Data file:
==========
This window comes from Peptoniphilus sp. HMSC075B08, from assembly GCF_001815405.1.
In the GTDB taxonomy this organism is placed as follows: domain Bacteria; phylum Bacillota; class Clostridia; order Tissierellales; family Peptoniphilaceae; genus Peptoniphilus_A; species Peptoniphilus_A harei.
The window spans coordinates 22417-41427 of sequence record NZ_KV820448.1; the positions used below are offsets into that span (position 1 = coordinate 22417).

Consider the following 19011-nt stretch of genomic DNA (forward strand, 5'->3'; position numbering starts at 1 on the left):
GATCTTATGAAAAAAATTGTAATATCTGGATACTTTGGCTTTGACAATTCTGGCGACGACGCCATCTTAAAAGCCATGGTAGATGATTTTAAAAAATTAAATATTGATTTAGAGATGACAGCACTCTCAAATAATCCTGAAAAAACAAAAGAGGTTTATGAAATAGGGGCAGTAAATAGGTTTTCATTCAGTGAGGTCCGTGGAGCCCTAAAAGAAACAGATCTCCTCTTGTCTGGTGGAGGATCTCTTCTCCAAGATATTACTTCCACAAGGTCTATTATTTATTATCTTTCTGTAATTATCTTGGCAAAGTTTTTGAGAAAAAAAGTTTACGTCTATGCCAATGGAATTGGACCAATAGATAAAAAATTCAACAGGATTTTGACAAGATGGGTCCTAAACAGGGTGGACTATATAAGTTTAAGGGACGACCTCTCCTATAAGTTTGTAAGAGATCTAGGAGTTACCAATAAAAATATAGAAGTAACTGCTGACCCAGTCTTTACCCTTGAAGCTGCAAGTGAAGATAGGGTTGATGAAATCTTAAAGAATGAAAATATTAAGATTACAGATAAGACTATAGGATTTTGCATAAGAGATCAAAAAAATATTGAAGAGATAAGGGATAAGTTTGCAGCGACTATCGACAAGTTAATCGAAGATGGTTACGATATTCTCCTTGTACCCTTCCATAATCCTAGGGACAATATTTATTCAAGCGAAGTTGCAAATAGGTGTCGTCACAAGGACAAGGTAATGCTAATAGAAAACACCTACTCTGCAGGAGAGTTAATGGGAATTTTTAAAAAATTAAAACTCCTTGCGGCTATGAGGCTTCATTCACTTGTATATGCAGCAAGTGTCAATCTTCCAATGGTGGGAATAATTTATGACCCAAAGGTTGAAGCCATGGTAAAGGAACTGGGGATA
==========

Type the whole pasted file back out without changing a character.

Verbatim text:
This window comes from Peptoniphilus sp. HMSC075B08, from assembly GCF_001815405.1.
In the GTDB taxonomy this organism is placed as follows: domain Bacteria; phylum Bacillota; class Clostridia; order Tissierellales; family Peptoniphilaceae; genus Peptoniphilus_A; species Peptoniphilus_A harei.
The window spans coordinates 22417-41427 of sequence record NZ_KV820448.1; the positions used below are offsets into that span (position 1 = coordinate 22417).

Consider the following 19011-nt stretch of genomic DNA (forward strand, 5'->3'; position numbering starts at 1 on the left):
GATCTTATGAAAAAAATTGTAATATCTGGATACTTTGGCTTTGACAATTCTGGCGACGACGCCATCTTAAAAGCCATGGTAGATGATTTTAAAAAATTAAATATTGATTTAGAGATGACAGCACTCTCAAATAATCCTGAAAAAACAAAAGAGGTTTATGAAATAGGGGCAGTAAATAGGTTTTCATTCAGTGAGGTCCGTGGAGCCCTAAAAGAAACAGATCTCCTCTTGTCTGGTGGAGGATCTCTTCTCCAAGATATTACTTCCACAAGGTCTATTATTTATTATCTTTCTGTAATTATCTTGGCAAAGTTTTTGAGAAAAAAAGTTTACGTCTATGCCAATGGAATTGGACCAATAGATAAAAAATTCAACAGGATTTTGACAAGATGGGTCCTAAACAGGGTGGACTATATAAGTTTAAGGGACGACCTCTCCTATAAGTTTGTAAGAGATCTAGGAGTTACCAATAAAAATATAGAAGTAACTGCTGACCCAGTCTTTACCCTTGAAGCTGCAAGTGAAGATAGGGTTGATGAAATCTTAAAGAATGAAAATATTAAGATTACAGATAAGACTATAGGATTTTGCATAAGAGATCAAAAAAATATTGAAGAGATAAGGGATAAGTTTGCAGCGACTATCGACAAGTTAATCGAAGATGGTTACGATATTCTCCTTGTACCCTTCCATAATCCTAGGGACAATATTTATTCAAGCGAAGTTGCAAATAGGTGTCGTCACAAGGACAAGGTAATGCTAATAGAAAACACCTACTCTGCAGGAGAGTTAATGGGAATTTTTAAAAAATTAAAACTCCTTGCGGCTATGAGGCTTCATTCACTTGTATATGCAGCAAGTGTCAATCTTCCAATGGTGGGAATAATTTATGACCCAAAGGTTGAAGCCATGGTAAAGGAACTGGGGATA